On the notebook front, the new ThinkPad T Series from Lenovo has improved energy efficiency by more than 25% over previous T Series models. Hardware improvements such as LCD Backlight Displays and SSDs use less battery power and generate less heat. Switchable graphics let users move to lower quality graphics when they need to maximize battery life. Addition, when there is no activity, the optical disk drive and audio auto switch to a low power state. Coupled with software enhancements such as the new Green Power Scheme, Battery Stretch, and ThinkPad Energy Saver technology, the ThinkPad T Series lets users get the most out of their mobile computing time. Battery stretch is a new feature that allows temporary selections in extreme situations to extend battery life beyond what regular Power Manager Settings might produce. With this easy interface, users can, for example, minimize the display refresh rate or disable certain wireless communications devices to help preserve the power users need to finish their work unplugged.

“In the current scenario, all over the world corporates are turning towards innovative solutions to lower their power costs,” said Vinay Shetty, Product Manager, Components Business, ASUS (India). He continued for example, our Eee Box is a conventional desktop that runs only on 20 Watts of power, which results in 90% power saving as compared to a normal desktop.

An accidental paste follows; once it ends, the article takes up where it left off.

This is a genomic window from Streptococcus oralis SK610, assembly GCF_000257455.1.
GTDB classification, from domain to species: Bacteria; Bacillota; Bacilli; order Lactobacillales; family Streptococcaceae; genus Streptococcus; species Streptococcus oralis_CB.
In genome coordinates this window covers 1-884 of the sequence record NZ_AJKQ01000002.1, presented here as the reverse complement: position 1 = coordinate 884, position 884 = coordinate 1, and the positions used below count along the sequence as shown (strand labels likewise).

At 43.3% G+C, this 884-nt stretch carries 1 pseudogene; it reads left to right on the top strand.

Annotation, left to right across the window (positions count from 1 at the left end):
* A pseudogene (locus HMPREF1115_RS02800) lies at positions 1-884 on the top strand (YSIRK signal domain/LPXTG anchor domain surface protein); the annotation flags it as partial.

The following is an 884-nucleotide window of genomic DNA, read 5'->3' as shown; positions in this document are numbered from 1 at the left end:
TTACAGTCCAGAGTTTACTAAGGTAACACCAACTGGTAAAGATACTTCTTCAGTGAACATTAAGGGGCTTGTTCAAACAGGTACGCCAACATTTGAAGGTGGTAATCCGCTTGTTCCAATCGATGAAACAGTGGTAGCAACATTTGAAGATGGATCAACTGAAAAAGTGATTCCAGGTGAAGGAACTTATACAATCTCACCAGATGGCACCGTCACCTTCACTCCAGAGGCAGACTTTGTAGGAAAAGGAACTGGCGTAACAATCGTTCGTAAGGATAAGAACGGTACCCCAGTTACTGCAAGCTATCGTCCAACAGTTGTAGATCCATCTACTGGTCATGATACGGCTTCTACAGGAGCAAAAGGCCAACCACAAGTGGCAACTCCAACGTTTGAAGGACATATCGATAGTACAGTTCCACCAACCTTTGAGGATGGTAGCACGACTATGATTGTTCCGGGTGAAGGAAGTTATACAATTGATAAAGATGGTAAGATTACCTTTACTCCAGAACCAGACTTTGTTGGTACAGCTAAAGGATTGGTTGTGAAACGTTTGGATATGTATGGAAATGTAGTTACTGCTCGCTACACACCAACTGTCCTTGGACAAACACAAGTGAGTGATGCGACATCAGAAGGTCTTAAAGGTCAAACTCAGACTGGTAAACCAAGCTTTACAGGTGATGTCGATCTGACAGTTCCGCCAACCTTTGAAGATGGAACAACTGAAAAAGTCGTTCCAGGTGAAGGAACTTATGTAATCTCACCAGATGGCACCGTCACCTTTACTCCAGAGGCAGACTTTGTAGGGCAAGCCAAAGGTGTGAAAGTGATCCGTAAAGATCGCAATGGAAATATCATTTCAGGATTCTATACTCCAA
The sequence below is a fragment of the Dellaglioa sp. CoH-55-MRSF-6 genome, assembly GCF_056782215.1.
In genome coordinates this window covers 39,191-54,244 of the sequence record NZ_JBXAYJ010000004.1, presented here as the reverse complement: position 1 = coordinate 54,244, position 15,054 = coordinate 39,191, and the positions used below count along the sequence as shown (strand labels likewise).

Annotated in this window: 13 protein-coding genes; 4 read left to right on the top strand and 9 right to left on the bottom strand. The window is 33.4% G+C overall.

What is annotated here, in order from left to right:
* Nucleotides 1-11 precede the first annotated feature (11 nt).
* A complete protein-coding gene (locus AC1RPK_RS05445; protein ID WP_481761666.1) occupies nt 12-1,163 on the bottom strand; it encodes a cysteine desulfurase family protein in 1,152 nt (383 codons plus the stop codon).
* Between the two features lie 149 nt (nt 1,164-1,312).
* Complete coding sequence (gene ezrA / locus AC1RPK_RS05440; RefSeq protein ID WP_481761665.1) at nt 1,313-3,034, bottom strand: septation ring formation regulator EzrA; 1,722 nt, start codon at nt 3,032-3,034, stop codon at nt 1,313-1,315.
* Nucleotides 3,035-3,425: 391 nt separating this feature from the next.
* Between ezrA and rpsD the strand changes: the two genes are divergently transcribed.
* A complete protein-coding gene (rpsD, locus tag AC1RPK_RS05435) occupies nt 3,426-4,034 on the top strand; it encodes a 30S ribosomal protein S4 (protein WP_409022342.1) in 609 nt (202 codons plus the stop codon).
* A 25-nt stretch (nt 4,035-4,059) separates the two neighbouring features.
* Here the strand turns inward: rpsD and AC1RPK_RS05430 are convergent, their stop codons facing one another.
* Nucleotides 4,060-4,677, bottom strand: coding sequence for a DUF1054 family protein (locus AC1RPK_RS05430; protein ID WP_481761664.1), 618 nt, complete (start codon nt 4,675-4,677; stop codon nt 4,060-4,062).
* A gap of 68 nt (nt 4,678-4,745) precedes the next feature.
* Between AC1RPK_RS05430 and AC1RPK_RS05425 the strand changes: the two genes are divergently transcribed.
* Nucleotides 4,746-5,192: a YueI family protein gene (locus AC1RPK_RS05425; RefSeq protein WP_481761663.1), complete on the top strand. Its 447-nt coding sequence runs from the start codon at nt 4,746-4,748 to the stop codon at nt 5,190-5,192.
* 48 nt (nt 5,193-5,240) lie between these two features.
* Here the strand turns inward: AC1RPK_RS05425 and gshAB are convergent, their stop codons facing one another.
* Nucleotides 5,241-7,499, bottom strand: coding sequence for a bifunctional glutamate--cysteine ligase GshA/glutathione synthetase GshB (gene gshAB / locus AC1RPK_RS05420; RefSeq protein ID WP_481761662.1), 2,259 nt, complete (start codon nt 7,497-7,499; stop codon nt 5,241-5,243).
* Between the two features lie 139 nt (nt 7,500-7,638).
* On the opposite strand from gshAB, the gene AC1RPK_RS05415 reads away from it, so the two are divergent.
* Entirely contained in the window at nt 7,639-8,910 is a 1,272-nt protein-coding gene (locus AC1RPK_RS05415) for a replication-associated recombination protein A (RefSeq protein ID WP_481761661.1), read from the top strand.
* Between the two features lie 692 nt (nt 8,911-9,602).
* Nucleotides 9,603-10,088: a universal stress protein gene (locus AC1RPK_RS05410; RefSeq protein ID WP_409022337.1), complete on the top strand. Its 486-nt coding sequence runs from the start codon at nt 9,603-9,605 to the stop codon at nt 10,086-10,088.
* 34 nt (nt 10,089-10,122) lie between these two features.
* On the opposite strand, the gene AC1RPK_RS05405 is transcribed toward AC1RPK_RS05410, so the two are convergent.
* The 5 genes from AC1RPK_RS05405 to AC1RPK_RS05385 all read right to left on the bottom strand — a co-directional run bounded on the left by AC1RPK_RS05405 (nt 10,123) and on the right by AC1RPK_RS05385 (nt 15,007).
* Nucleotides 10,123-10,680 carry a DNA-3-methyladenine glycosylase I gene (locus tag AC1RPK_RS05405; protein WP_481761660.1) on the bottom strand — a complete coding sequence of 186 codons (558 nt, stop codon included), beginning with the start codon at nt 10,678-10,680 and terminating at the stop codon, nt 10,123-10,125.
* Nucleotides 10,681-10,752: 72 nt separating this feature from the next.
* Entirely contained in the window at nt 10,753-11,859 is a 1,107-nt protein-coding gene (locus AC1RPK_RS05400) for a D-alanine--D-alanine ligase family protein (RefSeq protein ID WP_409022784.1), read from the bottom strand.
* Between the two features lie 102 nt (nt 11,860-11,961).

Green components

Now that we have seen some of the initiatives and offering from major PC vendors, let us try to understand how they achieve this low power envelope. Following are some of the components that most vendors target to cut energy consumption.

* Monitor: Apart for a number of other benefits that LCDs offer over CRTs, power consumption is of prime concern. A CRT consumes about 60-80 Watts for a 15-inch model to almost 70 to 150 Watt for 17 and 19 inch models whereas an LCD monitor’s power consumption is only about 25 Watts. A backlit LCD helps reduce energy consumption for notebooks.
* Storage media: While HDDs remain the most sought after media for storage on PCs, SDDs are gradually becoming popular. An SSD reduces the power consumption by 50% when compared to a conventional Hard Disk Drive. SSDs do not heat up, reducing the power that is required to cool a PC. Although SSDs are a common option for notebooks, even a few desktops offer SSDs for storage. However, due to extremely high prices of SSDs, this technology might see higher adoption in the notebook space, where its durability and quick boot advantages make more of an impact, when compared to desktops. Many organizations and individuals who need the benefits of using an SSD do not mind the additional expense.
* Cooling: There are varieties of fans that go inside a PC to prevent it from heating up. The function of a traditional air fan is both, to take in fresh air and at the same time expel hot air from the CPU cabinet. Fans with variable speeds can largely reduce the power consumption, considering the fact that average CPU utilization levels are below 20% in both desktops as well as notebooks.
* Processor: With the shrinking of the x86 micro-architecture and emergence of multi-core processors, power consumption is also taking a dip. A shift towards 45 nm micro-architecture has helped reduce the power envelope for both desktops and notebooks. Ensuring that you are using the latest make of processor can further help in reducing power consumption.

Source: http://www.expresscomputeronline.com/20090119/greenit02.shtml